It’s impossible to grab a snack in the Arboretum Cafe without getting sucked into the drama that’s happening right outside on the Newton Terrace. Chickadees, Cardinals, Blue Jays and other birds land on feeding stations throughout the terrace. Squirrels and turkeys jockey for position below, gobbling up fallen birdseed. A juvenile Red-tailed Hawk sits in a nearby tree, carefully watching the squirrels and small birds, waiting for an opportunity to pounce. “I’ve seen it attack twice now, and others have reported that, too,” says Arboretum Director of Operations and avid birder Alan Branhagen. “One day the huge Pileated Woodpecker was outside the cafe feasting on crabapples, on the tree not at the feeders, for all to see.”
The Arboretum bird feeders are maintained by Penny Kube, who fills up the feeders as needed in the mornings. Kube says she goes through at least 20 pounds of birdseed each week, sometimes more. She feeds the birds the Wild Birds Unlimited Supreme Blend, as well as Black Oil Sunflower Seeds. She also puts out suet regularly.
The Arboretum pays for the birdseed using money from a donor fund set up by Henry and Dorothea “Dottie” Garwick, who earmarked the fund for birding and wildlife.
While there’s plenty of birds to observe on the Newton Terrace, it’s actually been a slow year for birding according to Arboretum Director of Operations and avid birder Alan Branhagen. “Birding has been pretty slow around here. The Christmas bird count reflected that in our region, with lots of reports, ‘this has been the slowest birding they can ever remember,’” he said. “There must be a good food crop up north, because many finches that normally head south have not this year.”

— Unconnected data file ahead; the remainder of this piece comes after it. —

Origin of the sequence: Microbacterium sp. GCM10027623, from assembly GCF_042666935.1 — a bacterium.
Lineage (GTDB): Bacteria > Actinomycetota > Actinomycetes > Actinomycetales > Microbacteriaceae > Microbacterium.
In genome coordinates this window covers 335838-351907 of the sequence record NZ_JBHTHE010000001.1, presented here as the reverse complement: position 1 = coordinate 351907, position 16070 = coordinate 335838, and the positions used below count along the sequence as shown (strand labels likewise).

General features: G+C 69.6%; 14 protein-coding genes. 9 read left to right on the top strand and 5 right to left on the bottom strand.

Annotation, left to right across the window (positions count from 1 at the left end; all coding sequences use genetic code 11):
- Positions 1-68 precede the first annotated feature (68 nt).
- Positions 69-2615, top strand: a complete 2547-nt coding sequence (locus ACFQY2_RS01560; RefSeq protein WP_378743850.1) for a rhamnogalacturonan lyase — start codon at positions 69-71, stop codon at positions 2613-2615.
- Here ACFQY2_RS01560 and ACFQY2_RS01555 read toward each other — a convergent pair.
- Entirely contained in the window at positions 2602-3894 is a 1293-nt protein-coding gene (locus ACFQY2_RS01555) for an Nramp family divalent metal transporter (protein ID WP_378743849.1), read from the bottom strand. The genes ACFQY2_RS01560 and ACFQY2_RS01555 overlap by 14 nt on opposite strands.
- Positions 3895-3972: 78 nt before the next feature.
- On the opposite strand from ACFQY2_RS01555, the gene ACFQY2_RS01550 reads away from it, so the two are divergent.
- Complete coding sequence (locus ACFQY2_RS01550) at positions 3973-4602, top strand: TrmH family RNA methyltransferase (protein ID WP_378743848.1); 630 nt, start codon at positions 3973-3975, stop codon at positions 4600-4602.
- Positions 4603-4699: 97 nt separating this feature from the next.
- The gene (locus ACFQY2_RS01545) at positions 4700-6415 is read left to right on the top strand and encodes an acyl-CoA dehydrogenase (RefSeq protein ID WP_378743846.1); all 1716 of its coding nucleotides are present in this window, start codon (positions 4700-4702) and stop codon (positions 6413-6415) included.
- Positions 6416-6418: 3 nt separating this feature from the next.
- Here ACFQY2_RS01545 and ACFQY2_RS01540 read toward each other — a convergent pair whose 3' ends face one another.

Branhagen has seen quite a few Bald Eagles soaring overhead, and said that the Arb’s iconic Barred Owls are still around and a pair of Great Horned Owls has set up territory west of the Dog Commons. “They are nesting now but we have not located the nest,” he said.
Up at the Tashjian Bee and Pollinator Discovery Center, an opossum visits regularly to eat the dead bees under the hives, and another opossum lives in the compost pile behind the Marion Andrus Learning Center.
The opossum at the bee center showed up for the first time in January, and has become a bit of a star on the Arboretum’s Facebook page. “The sightings have all been around midday or in the afternoon,” said Laura Cogwell, who works in the bee center, adding that the animal visits the apiary in the back of the building to eat the dead bees that are naturally around the hives in the winter. On a Jan. 31 visit, the opossum came up to the window to lick water off the edge.
In addition to cleaning up the dead bees, a single possum can consume 5,000 ticks per season. They have sharp food memories, and outrank rats, cats, dogs and pigs in tests.
“He’s definitely a regular fixture now,” said Farm at the Arb Education Program Coordinator Ping Honzay, noting the opossum recently showed off for bee center visitors on Feb. 12.